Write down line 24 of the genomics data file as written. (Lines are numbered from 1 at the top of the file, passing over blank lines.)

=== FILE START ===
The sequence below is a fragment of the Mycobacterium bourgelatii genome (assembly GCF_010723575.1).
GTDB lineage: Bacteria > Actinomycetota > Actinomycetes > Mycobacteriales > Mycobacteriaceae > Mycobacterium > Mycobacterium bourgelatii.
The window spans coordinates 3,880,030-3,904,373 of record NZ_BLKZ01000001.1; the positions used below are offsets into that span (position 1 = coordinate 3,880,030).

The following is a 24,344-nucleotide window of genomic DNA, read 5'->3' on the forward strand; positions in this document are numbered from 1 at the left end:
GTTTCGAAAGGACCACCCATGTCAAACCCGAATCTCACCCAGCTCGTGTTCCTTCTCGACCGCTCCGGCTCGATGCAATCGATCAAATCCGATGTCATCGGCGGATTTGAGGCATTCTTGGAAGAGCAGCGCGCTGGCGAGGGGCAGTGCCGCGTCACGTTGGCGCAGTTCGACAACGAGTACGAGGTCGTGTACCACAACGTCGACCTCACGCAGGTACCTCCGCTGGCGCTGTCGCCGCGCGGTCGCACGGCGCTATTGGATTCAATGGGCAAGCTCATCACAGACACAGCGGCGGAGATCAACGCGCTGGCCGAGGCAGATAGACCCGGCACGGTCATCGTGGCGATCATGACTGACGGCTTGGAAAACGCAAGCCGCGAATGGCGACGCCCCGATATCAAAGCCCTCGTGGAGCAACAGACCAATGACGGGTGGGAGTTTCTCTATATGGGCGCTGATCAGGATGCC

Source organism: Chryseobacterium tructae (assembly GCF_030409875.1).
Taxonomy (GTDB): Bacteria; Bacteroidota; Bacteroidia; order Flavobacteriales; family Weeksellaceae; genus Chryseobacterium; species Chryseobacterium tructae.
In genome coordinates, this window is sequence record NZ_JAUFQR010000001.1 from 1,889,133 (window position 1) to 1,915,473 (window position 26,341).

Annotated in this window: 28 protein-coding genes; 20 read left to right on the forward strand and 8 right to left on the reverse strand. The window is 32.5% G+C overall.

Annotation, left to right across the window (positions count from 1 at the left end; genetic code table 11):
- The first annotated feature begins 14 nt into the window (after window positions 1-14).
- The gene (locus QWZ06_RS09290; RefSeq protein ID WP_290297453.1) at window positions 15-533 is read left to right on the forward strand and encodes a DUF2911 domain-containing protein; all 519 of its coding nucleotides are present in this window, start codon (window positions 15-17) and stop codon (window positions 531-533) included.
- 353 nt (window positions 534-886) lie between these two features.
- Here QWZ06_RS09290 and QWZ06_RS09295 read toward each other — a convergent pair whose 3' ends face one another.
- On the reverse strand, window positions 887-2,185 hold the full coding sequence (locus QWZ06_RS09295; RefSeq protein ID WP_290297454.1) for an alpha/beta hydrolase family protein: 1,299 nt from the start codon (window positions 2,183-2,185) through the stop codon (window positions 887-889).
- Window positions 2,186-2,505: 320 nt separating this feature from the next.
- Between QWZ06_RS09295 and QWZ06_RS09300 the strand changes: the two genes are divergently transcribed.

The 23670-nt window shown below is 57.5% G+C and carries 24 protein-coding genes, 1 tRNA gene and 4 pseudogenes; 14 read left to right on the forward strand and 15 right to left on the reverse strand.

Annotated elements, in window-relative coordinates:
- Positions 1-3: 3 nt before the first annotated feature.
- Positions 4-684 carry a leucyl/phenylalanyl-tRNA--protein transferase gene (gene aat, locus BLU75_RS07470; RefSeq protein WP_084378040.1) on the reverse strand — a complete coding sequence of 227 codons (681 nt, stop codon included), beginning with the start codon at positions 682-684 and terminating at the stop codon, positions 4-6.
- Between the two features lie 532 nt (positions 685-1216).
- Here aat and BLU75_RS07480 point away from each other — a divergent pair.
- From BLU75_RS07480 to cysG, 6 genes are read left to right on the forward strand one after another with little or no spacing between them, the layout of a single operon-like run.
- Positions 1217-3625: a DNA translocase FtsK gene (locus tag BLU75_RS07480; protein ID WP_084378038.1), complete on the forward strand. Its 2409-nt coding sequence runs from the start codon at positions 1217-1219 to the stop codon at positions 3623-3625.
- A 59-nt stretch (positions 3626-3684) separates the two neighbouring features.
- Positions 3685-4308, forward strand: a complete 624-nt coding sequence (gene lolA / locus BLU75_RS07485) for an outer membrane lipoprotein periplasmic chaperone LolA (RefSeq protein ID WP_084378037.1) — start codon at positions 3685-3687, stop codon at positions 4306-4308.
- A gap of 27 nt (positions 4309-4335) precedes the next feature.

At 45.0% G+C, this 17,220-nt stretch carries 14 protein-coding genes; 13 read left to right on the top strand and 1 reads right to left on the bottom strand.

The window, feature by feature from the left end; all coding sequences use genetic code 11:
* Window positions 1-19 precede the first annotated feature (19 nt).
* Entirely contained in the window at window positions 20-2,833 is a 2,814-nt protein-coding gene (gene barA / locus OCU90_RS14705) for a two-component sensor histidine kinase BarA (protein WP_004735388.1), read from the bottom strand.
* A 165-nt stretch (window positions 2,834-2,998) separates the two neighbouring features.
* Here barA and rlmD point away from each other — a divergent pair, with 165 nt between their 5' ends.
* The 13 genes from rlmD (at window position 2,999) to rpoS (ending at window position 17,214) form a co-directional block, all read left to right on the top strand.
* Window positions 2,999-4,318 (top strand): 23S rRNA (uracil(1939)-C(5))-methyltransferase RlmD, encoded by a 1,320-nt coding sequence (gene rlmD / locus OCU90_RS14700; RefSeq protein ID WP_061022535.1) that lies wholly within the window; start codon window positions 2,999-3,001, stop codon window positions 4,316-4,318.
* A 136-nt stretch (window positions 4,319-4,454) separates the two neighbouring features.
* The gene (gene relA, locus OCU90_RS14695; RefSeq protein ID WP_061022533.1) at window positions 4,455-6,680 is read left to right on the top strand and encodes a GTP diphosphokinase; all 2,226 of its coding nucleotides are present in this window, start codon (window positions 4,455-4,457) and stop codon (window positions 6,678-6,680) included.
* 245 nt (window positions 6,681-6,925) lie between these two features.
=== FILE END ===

- From BLU75_RS07480 to cysG, 6 genes are read left to right on the forward strand one after another with little or no spacing between them, the layout of a single operon-like run.